Biglycan, a small leucine-rich proteoglycan, is a ubiquitous ECM component; however, its biological role has not been elucidated in detail. Here we show that biglycan acts in macrophages as an endogenous ligand of TLR4 and TLR2, which mediate innate immunity, leading to rapid activation of p38, ERK, and NF-κB and thereby stimulating the expression of TNF-α and macrophage inflammatory protein–2 (MIP-2). In agreement, the stimulatory effects of biglycan are significantly reduced in TLR4-mutant (TLR4-M), TLR2–/–, and myeloid differentiation factor 88–/– (MyD88–/–) macrophages and completely abolished in TLR2–/–/TLR4-M macrophages. Biglycan-null mice have a considerable survival benefit in LPS- or zymosan-induced sepsis due to lower levels of circulating TNF-α and reduced infiltration of mononuclear cells in the lung, which cause less end-organ damage. Importantly, when stimulated by LPS-induced proinflammatory factors, macrophages themselves are able to synthesize biglycan. Thus, biglycan, upon release from the ECM or from macrophages, can boost inflammation by signaling through TLR4 and TLR2, thereby enhancing the synthesis of TNF-α and MIP-2. Our results provide evidence for what is, to our knowledge, a novel role of the matrix component biglycan as a signaling molecule and a crucial proinflammatory factor. These findings are potentially relevant for the development of new strategies in the treatment of sepsis.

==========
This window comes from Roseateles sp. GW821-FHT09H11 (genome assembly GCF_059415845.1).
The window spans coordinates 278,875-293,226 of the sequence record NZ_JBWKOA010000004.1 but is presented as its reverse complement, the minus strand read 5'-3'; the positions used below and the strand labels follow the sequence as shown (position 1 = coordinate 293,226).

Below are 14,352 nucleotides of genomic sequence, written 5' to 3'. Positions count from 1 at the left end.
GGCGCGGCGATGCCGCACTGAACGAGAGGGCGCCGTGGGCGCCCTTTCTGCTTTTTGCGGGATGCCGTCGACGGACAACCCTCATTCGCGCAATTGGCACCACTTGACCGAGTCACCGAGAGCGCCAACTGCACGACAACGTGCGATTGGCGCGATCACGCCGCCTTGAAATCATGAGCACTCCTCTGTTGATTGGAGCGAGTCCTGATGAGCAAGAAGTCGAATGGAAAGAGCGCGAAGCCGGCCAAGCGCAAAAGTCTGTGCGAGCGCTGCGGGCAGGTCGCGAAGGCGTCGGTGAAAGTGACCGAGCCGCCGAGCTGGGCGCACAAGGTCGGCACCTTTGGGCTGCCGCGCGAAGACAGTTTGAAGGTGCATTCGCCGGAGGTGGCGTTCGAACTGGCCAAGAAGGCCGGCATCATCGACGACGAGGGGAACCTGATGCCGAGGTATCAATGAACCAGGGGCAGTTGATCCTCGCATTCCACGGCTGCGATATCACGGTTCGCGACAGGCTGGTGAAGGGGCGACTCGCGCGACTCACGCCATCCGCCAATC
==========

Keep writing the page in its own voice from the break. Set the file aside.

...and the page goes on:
Liliana Schaefer, Andrea Babelova, Eva Kiss, Heinz-J. Hausser, Martina Baliova, Miroslava Krzyzankova, Gunther Marsche, Marian F. Young, Daniel Mihalik, Martin Götte, Ernst Malle, Roland M. Schaefer, Hermann-Josef Gröne
Usage data is cumulative from September 2018 through September 2019.
Usage information is collected from two different sources: this site (JCI) and Pubmed Central (PMC). JCI information (compiled daily) shows human readership based on methods we employ to screen out robotic usage. PMC information (aggregated monthly) is also similarly screened of robotic usage.
Various methods are used to distinguish robotic usage. For example, Google automatically scans articles to add to its search index and identifies itself as robotic; other services might not clearly identify themselves as robotic, or they are new or unknown as robotic. Because this activity can be misinterpreted as human readership, data may be re-processed periodically to reflect an improved understanding of robotic activity. Because of these factors, readers should consider usage information illustrative but subject to change.